The mere presence of BPA in paper does not necessarily mean it will end up in people. Which is why EWG did a damp wipe of four receipts to see how much could be removed. And between 0.7 and 3.8 percent of the BPA “easily wiped off,” reports Andrews. “That’s a direct concern for me,” he quips, “because I generally have sweaty hands.”
The damp swipe might also simulate a toddler with slobbery hands that plays with the receipt or acquires some of the sloughed off BPA from the hand of a parent that just paid for that Happy Meal.
Bill Van Den Brandt of Appleton Papers says that the receipts paper made by his company (which bills itself as the nation’s leading producer of carbonless and thermal papers) is BPA-free. Which would be useful for a consumer to know if the company's name was also printed on that paper. It isn't.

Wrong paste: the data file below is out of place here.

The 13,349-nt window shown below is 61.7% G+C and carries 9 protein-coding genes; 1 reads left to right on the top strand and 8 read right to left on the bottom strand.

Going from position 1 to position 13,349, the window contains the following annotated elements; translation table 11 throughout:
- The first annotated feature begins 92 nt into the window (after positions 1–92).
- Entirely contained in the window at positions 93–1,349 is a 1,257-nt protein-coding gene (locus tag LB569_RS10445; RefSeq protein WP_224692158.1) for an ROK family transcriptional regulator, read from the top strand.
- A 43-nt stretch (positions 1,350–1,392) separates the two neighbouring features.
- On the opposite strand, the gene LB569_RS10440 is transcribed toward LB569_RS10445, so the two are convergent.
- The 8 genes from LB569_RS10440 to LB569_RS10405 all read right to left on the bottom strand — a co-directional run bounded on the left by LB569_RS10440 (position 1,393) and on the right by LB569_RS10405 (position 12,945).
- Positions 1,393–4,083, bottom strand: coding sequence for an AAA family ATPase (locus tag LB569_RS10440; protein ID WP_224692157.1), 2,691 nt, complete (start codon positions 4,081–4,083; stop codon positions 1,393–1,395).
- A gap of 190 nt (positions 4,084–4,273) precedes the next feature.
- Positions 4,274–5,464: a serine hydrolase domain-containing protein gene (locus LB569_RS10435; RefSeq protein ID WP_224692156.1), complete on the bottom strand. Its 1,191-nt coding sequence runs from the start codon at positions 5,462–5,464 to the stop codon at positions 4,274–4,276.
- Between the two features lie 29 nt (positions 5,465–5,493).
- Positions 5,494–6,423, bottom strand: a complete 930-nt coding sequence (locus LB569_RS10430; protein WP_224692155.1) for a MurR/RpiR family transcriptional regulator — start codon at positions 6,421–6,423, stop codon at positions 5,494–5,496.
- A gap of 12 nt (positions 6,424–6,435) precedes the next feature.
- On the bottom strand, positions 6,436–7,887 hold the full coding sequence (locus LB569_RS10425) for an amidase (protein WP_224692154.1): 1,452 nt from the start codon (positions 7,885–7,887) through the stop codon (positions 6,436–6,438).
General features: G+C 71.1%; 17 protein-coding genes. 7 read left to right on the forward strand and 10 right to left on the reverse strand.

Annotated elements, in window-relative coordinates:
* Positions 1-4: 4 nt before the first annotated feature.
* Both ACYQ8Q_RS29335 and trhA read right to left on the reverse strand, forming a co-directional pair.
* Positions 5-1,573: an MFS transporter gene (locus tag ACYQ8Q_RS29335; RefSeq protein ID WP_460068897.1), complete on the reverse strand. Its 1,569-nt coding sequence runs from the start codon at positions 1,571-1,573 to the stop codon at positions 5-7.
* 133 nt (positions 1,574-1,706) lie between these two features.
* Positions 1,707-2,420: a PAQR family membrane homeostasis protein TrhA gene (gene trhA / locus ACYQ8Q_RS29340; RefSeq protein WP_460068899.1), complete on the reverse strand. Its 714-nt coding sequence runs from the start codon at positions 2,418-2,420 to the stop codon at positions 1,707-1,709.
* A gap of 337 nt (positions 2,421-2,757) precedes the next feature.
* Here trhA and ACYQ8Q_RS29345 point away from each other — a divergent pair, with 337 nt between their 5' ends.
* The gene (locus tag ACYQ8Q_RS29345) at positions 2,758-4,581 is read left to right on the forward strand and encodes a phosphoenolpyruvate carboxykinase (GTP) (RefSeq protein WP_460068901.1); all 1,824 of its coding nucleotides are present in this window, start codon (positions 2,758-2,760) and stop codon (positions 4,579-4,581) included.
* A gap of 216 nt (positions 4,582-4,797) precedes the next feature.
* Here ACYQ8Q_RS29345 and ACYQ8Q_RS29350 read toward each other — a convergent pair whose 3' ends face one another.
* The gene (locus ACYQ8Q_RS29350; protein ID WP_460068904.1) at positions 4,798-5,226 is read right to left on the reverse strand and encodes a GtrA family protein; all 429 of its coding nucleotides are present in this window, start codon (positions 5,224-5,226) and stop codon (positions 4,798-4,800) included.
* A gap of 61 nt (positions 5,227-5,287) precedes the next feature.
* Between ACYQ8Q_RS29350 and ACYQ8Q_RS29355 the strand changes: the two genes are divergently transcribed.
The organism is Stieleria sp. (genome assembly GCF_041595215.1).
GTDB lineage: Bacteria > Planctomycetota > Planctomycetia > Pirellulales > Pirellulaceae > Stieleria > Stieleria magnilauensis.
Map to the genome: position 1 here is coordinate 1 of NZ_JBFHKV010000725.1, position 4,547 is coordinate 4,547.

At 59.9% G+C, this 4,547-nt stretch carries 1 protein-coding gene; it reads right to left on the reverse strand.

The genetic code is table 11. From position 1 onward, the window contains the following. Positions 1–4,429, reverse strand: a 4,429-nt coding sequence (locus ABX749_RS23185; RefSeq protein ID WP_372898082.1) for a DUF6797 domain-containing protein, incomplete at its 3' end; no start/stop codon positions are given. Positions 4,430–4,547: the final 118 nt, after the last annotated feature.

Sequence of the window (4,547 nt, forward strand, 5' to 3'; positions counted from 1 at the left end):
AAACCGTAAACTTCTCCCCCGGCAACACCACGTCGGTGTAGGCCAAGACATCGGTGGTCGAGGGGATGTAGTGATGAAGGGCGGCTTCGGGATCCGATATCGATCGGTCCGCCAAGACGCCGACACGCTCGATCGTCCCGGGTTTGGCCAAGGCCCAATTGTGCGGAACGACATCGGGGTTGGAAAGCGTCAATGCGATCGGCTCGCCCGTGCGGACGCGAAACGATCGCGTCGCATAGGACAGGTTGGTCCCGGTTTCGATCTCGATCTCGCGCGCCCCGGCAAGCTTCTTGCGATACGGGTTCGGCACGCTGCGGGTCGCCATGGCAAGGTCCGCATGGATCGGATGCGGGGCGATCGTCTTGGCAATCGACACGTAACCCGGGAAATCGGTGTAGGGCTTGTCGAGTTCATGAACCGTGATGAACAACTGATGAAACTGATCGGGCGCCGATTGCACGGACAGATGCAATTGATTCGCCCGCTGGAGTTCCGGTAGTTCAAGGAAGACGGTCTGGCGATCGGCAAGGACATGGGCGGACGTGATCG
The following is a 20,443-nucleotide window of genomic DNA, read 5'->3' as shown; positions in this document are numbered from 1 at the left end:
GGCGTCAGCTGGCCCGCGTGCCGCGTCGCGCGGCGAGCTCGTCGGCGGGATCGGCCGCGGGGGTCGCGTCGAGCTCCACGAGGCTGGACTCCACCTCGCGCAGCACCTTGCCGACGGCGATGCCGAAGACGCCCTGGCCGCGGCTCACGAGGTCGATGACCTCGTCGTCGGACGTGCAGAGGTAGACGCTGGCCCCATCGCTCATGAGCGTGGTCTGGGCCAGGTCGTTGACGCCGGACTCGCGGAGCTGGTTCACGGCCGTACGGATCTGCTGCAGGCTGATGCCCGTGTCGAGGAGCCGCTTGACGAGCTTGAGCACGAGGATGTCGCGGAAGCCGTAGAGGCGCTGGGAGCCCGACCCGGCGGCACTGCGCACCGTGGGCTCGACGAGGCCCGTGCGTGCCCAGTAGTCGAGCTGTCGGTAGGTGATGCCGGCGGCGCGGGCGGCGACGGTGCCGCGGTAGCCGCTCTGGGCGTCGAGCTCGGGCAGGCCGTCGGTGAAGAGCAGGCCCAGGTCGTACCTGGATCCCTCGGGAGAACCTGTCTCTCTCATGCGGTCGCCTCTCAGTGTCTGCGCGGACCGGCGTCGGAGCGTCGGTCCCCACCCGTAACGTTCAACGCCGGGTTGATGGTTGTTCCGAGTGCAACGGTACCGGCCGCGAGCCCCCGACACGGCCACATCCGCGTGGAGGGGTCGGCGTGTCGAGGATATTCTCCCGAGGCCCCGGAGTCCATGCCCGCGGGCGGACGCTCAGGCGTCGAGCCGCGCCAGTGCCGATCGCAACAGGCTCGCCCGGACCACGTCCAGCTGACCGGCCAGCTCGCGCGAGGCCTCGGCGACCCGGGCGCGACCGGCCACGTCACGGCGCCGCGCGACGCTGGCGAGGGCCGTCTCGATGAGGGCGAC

Actually, Appleton and other BPA-free paper makers should look at EWG’s new data as a marketing opportunity.
For instance, how about imprinting a running line on the front edge or back side of receipt paper that says BPA-free? This would — at the point of sale — alert consumers who are wary of BPA exposures that the sales receipt they’ve just been handed will not add to their bodies' accumulation of the chemical.
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